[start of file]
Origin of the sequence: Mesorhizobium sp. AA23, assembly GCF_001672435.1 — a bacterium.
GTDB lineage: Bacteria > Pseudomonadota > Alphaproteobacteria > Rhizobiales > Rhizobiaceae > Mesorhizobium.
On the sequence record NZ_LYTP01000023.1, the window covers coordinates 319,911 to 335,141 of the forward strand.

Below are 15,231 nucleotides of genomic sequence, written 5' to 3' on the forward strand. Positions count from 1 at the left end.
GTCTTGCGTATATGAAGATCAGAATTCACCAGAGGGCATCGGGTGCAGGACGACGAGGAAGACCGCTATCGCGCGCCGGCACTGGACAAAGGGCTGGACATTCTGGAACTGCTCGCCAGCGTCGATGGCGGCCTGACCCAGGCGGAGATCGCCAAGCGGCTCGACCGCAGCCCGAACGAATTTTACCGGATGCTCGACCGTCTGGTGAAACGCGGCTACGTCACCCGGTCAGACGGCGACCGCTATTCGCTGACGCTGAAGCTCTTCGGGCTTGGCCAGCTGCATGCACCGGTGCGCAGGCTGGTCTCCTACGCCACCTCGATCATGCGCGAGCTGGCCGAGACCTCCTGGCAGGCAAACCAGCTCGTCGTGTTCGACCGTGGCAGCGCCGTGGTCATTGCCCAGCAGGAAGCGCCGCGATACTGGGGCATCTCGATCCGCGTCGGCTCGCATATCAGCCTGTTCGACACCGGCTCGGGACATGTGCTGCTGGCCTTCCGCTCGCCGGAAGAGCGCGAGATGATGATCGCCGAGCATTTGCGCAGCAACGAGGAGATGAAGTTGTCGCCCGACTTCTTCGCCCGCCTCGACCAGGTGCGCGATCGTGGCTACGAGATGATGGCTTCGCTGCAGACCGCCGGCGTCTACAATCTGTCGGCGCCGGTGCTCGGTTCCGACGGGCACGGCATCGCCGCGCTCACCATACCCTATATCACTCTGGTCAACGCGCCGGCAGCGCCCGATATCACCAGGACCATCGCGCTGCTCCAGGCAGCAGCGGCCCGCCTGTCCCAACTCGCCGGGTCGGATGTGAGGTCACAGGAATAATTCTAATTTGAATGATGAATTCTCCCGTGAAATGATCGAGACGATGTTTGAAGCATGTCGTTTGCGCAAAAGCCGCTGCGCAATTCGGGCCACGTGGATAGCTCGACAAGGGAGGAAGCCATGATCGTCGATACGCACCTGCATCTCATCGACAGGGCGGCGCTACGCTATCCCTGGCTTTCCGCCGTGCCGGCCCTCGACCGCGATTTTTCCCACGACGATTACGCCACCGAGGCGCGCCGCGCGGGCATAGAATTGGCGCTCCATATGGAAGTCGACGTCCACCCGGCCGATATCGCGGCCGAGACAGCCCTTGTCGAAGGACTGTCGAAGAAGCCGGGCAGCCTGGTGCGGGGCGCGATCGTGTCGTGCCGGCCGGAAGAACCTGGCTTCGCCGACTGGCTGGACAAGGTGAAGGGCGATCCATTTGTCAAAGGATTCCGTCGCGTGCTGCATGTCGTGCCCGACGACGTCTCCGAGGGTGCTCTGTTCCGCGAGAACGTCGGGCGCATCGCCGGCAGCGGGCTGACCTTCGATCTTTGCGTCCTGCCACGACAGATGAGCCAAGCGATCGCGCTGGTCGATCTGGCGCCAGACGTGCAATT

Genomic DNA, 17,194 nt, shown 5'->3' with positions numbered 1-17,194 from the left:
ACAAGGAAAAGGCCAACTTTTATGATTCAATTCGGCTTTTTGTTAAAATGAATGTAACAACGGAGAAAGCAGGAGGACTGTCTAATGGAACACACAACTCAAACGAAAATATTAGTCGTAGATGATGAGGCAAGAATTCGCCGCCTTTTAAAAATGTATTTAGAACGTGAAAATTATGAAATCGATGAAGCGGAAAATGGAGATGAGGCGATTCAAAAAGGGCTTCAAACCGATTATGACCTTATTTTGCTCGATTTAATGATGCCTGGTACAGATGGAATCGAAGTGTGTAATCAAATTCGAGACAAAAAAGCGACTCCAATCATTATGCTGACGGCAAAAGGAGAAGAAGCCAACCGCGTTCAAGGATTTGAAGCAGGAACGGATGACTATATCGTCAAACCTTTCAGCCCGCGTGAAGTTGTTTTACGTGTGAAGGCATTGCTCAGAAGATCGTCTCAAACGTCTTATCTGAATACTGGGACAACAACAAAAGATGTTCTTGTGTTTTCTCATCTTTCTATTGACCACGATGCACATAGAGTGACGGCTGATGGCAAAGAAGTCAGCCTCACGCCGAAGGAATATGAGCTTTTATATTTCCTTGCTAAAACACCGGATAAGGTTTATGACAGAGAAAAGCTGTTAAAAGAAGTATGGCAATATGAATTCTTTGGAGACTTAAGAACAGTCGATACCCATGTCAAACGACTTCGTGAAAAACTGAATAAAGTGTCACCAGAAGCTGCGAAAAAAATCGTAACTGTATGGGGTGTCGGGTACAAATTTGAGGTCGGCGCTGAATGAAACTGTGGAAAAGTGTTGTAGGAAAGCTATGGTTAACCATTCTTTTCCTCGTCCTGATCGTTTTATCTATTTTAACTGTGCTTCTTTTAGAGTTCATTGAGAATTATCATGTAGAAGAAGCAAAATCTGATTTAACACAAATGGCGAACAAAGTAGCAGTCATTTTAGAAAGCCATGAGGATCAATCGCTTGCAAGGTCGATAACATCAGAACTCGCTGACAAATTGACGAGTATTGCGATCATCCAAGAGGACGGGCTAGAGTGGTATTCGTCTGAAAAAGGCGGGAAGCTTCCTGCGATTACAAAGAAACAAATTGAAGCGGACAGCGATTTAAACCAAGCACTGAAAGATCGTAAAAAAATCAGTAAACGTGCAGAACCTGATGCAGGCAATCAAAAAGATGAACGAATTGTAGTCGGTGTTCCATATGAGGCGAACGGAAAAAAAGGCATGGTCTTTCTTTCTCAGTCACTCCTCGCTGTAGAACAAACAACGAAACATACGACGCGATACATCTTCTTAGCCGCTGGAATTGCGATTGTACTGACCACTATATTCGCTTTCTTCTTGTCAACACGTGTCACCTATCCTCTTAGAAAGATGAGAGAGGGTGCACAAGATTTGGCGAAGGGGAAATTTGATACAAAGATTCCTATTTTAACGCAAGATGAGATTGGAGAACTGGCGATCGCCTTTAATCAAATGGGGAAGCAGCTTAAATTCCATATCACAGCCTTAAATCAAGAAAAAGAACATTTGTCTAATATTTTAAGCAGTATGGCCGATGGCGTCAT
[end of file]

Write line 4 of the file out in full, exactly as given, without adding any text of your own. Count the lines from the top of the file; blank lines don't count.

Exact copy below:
Below are 15,231 nucleotides of genomic sequence, written 5' to 3' on the forward strand. Positions count from 1 at the left end.